A coroner has ruled that an inquest will consider whether the State failed in its duty to protect a gambling addict who committed suicide in 2017. 

The family of Jack Ritchie previously told of how their son’s gambling addiction began with lunchtime visits to gamble on fixed-odds betting terminals in bookmakers’ shops during school hours. He took his own life in November 2017, aged 24, in Hanoi, Vietnam, where he had been teaching English as a foreign language.

Lawyers for Mr Ritchie's parents successfully argued that the inquest should engage article 2 of the European convention on human rights, which concerns the right to life. The Department for Digital, Culture, Media and Sport (DCMS) opposed the application of article 2, which is typically applied in cases where the state fails to protect the deceased person from risk, such as deaths in police custody. The coroner for South Yorkshire West, Mr Christopher Dorries OBE, concluded, "The arguable case here is that the State had not provided the opportunity of meaningful medical or psychiatric treatment,” he said. “In other words, it is arguable that there was a systemic dysfunction in the lack of such provision.” Dorries also highlighted “the apparent lack of information that might assist families or others to save their loved ones”.

The result means that the parents can now seek an inquest conclusion that blames the government for not providing proper medical care for addicts or sufficient information about the dangers of gambling.

A family spokesperson said, “There is evidence of a long-established and understood link between gambling addiction and suicide, of which the State was aware prior to Jack’s death. There is evidence that Jack took his own life due to the longstanding gambling disorder from which he suffered... [the family] are pleased that the failure of the State to protect their son’s life will now come under intensive scrutiny and welcome the potential of this inquest to save many lives in the future."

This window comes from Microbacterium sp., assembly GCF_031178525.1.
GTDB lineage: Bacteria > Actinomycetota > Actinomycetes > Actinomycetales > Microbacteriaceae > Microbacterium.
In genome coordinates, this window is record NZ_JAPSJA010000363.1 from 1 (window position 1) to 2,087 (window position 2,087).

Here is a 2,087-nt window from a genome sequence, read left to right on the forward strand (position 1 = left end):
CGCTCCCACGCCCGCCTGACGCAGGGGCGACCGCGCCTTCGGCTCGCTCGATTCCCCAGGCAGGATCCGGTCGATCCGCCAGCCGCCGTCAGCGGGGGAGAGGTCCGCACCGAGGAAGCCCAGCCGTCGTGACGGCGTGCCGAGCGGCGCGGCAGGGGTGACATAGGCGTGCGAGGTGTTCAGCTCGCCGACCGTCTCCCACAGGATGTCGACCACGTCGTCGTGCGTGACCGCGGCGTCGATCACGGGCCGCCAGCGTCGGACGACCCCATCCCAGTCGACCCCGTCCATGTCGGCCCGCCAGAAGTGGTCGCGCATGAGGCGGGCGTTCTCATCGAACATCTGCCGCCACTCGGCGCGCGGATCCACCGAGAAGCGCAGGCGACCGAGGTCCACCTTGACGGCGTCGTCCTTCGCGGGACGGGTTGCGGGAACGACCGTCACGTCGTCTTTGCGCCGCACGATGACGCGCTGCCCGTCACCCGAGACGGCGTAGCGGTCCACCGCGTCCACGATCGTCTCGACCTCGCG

Adam Hodson, a solicitor with Sydney Mitchell LLP, confirms that the case demonstrates the importance of seeking legal advice during the inquest process. "Had the family not had legal representation, they may have missed the one valuable opportunity to influence the inquest process and achieve the aim they were seeking. As a result, an inquest can now take place to carefully examine the wider circumstances surrounding Mr Ritchie's death, and may hold the State to account if there is sufficient evidence proving that it failed to protect his life".

If you wish to speak to someone in regards to matters such as this please contact Adam Hodson on 0808 166 8827 or email a.hodson@sydneymitchell.co.uk

Source: https://www.theguardian.com/society/2019/aug/28/inquest-to-consider-states-role-in-gambling-addicts-suicide?CMP=Share_iOSApp_Other

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